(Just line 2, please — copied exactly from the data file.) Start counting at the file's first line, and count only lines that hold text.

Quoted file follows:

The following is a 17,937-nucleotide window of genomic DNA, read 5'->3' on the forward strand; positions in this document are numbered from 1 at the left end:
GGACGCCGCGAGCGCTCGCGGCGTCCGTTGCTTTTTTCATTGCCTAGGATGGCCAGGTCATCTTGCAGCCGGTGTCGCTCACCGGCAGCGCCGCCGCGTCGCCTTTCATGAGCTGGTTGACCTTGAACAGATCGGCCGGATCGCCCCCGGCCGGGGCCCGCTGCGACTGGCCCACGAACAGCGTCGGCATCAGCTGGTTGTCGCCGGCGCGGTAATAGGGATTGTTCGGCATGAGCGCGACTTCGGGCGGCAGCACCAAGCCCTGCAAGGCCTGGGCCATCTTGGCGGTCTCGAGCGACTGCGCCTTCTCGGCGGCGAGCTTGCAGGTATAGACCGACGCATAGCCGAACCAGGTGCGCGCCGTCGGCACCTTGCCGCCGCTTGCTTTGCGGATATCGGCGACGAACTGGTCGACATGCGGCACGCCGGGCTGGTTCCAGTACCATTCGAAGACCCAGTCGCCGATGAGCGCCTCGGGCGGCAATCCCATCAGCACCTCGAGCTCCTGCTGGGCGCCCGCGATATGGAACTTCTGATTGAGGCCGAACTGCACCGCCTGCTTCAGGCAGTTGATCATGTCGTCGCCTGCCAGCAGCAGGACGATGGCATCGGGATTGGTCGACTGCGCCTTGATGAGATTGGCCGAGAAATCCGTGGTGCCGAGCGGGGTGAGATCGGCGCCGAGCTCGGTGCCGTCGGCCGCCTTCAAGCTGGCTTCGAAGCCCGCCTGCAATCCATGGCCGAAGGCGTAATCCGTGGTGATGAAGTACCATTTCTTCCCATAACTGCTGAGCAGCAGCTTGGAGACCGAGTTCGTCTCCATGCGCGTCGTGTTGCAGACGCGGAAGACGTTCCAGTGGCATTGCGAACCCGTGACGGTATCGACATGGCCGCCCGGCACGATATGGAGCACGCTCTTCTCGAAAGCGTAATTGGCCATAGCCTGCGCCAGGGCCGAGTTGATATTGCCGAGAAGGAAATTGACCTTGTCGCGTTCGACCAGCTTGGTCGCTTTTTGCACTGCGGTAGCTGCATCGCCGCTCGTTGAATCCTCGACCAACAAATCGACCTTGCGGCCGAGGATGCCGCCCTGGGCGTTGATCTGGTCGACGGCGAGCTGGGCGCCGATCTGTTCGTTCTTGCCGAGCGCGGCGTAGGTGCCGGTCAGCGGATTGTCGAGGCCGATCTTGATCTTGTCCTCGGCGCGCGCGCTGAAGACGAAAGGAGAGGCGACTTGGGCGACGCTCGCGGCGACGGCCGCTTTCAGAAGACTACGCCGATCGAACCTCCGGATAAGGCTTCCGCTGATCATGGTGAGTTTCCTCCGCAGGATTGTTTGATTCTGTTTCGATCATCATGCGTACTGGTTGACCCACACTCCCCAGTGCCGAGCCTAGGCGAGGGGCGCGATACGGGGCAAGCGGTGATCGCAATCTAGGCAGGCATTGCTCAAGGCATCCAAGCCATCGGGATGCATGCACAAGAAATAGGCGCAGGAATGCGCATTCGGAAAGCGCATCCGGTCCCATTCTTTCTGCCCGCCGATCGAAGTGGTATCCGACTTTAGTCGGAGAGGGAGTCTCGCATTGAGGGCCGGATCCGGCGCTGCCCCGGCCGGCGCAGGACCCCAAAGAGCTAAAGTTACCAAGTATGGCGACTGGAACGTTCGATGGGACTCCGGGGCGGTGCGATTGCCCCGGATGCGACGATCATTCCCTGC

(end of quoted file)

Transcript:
GGACGCCGCGAGCGCTCGCGGCGTCCGTTGCTTTTTTCATTGCCTAGGATGGCCAGGTCATCTTGCAGCCGGTGTCGCTCACCGGCAGCGCCGCCGCGTCGCCTTTCATGAGCTGGTTGACCTTGAACAGATCGGCCGGATCGCCCCCGGCCGGGGCCCGCTGCGACTGGCCCACGAACAGCGTCGGCATCAGCTGGTTGTCGCCGGCGCGGTAATAGGGATTGTTCGGCATGAGCGCGACTTCGGGCGGCAGCACCAAGCCCTGCAAGGCCTGGGCCATCTTGGCGGTCTCGAGCGACTGCGCCTTCTCGGCGGCGAGCTTGCAGGTATAGACCGACGCATAGCCGAACCAGGTGCGCGCCGTCGGCACCTTGCCGCCGCTTGCTTTGCGGATATCGGCGACGAACTGGTCGACATGCGGCACGCCGGGCTGGTTCCAGTACCATTCGAAGACCCAGTCGCCGATGAGCGCCTCGGGCGGCAATCCCATCAGCACCTCGAGCTCCTGCTGGGCGCCCGCGATATGGAACTTCTGATTGAGGCCGAACTGCACCGCCTGCTTCAGGCAGTTGATCATGTCGTCGCCTGCCAGCAGCAGGACGATGGCATCGGGATTGGTCGACTGCGCCTTGATGAGATTGGCCGAGAAATCCGTGGTGCCGAGCGGGGTGAGATCGGCGCCGAGCTCGGTGCCGTCGGCCGCCTTCAAGCTGGCTTCGAAGCCCGCCTGCAATCCATGGCCGAAGGCGTAATCCGTGGTGATGAAGTACCATTTCTTCCCATAACTGCTGAGCAGCAGCTTGGAGACCGAGTTCGTCTCCATGCGCGTCGTGTTGCAGACGCGGAAGACGTTCCAGTGGCATTGCGAACCCGTGACGGTATCGACATGGCCGCCCGGCACGATATGGAGCACGCTCTTCTCGAAAGCGTAATTGGCCATAGCCTGCGCCAGGGCCGAGTTGATATTGCCGAGAAGGAAATTGACCTTGTCGCGTTCGACCAGCTTGGTCGCTTTTTGCACTGCGGTAGCTGCATCGCCGCTCGTTGAATCCTCGACCAACAAATCGACCTTGCGGCCGAGGATGCCGCCCTGGGCGTTGATCTGGTCGACGGCGAGCTGGGCGCCGATCTGTTCGTTCTTGCCGAGCGCGGCGTAGGTGCCGGTCAGCGGATTGTCGAGGCCGATCTTGATCTTGTCCTCGGCGCGCGCGCTGAAGACGAAAGGAGAGGCGACTTGGGCGACGCTCGCGGCGACGGCCGCTTTCAGAAGACTACGCCGATCGAACCTCCGGATAAGGCTTCCGCTGATCATGGTGAGTTTCCTCCGCAGGATTGTTTGATTCTGTTTCGATCATCATGCGTACTGGTTGACCCACACTCCCCAGTGCCGAGCCTAGGCGAGGGGCGCGATACGGGGCAAGCGGTGATCGCAATCTAGGCAGGCATTGCTCAAGGCATCCAAGCCATCGGGATGCATGCACAAGAAATAGGCGCAGGAATGCGCATTCGGAAAGCGCATCCGGTCCCATTCTTTCTGCCCGCCGATCGAAGTGGTATCCGACTTTAGTCGGAGAGGGAGTCTCGCATTGAGGGCCGGATCCGGCGCTGCCCCGGCCGGCGCAGGACCCCAAAGAGCTAAAGTTACCAAGTATGGCGACTGGAACGTTCGATGGGACTCCGGGGCGGTGCGATTGCCCCGGATGCGACGATCATTCCCTGC